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Coach’s Corner

The Team Sport  –  More often than not when youngsters start getting involved in sailing, I hear them say things like, “I like sailing, but it’s not like soccer, football and baseball, which are team sports.”  While this statement may appear to be true on the surface, in actual fact, it’s not. Yes, you may be sailing that boat by yourself, competing against other sailors, who may, in fact, be on your team; however, there are many team-oriented aspects to sailing. Consider Big Boat racing, which has as many as 15-20 sailors on one boat. And what about Team Racing, which consists of groups of boats teaming up and going against the same number of boats, with the lowest points wining the race?

 

Starting off with single-handed boats, for example, let’s look at the very popular Laser. Teams from all over the world travel together, train together, and share the same common interest: making their boat go faster than the others. How do they accomplish that? Well they push each other to be better, many times under the direction of a coach, who holds the team together and keeps them moving along the right track. New sailors to the team often have to push themselves to stay with the pack during training. This, in turn, compels the better sailors to push themselves even harder to stay ahead, and this is where large gains in training are achieved.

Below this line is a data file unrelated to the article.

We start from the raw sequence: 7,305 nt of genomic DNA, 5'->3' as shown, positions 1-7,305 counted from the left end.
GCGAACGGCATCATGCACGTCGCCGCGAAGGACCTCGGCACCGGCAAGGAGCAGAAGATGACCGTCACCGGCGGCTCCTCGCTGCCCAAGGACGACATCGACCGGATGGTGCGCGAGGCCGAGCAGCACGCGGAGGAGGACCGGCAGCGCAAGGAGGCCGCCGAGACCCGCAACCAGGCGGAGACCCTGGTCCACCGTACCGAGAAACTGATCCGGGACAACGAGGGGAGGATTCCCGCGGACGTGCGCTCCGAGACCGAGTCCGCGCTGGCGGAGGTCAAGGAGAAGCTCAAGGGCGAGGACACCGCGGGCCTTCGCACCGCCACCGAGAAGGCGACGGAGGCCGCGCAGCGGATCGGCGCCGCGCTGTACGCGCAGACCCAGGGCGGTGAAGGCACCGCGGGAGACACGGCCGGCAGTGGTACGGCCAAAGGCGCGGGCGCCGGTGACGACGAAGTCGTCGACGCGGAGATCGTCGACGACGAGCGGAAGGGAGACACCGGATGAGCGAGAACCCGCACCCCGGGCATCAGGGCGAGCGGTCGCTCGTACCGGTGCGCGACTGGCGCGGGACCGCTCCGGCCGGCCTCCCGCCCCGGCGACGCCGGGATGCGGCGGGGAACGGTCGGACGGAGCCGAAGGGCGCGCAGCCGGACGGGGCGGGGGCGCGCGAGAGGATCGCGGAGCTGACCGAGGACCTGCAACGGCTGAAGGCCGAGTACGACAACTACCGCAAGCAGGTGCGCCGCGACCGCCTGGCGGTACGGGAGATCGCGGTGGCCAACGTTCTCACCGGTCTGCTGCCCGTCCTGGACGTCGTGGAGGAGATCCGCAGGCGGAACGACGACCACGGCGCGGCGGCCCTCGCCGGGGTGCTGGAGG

Often, sailors on the team will not recognize how much they have truly gained until competition. This is because they don’t know how much the other teams have trained, and can’t accurately gauge their own performance because they have been training with the same sailors day in and day out. Teams that have pushed themselves harder than the others often put up the best results, not only at the top of the results list, but all the way down.

Then there’s Team Racing, where groups of sailors will come together and race other teams. This form of racing is very popular in the US collegiate circuit, as well as the Optimist class. Team racing is usually done in smaller dinghies ranging from eight to 18 feet in length. A lot of manoeuvring is involved, so keeping the boats smaller in size makes it easier for everyone, especially the insurance companies. Team racing uses its own set of rules. Why? Because often a sailor may choose to execute a certain move based on the fact that his team is currently winning or losing the race. This move, which would not be allowed in fleet racing, is allowed in team racing. It makes for very exciting races in which a team may be winning right up until then end of the race, only to lose at the finish thanks to a well-executed manoeuvre by a teammate. In team racing, two teams race simultaneously, so it’s either first or last.

 

At very high levels of international competition you will find the Maxi yachts, Farr designs, and the Volvo 70s, which will start this year in the Volvo Ocean Race 08/09. This is the key round-the-world race, and teams comprised of many of the best sailors are assembled to compete in it. More often than not, you’ll see teams that may not have the biggest budgets nevertheless pull together as a team and put up some world-class results.

So you see, like any major sport, sailing does have an element of team play. Whether you are a 10-year-old sailing an Optimist on your local sailing team, or an adult helming a Maxi yacht at the Worlds, your effort to win at sailing is inextricably linked to the teammate next to you. 

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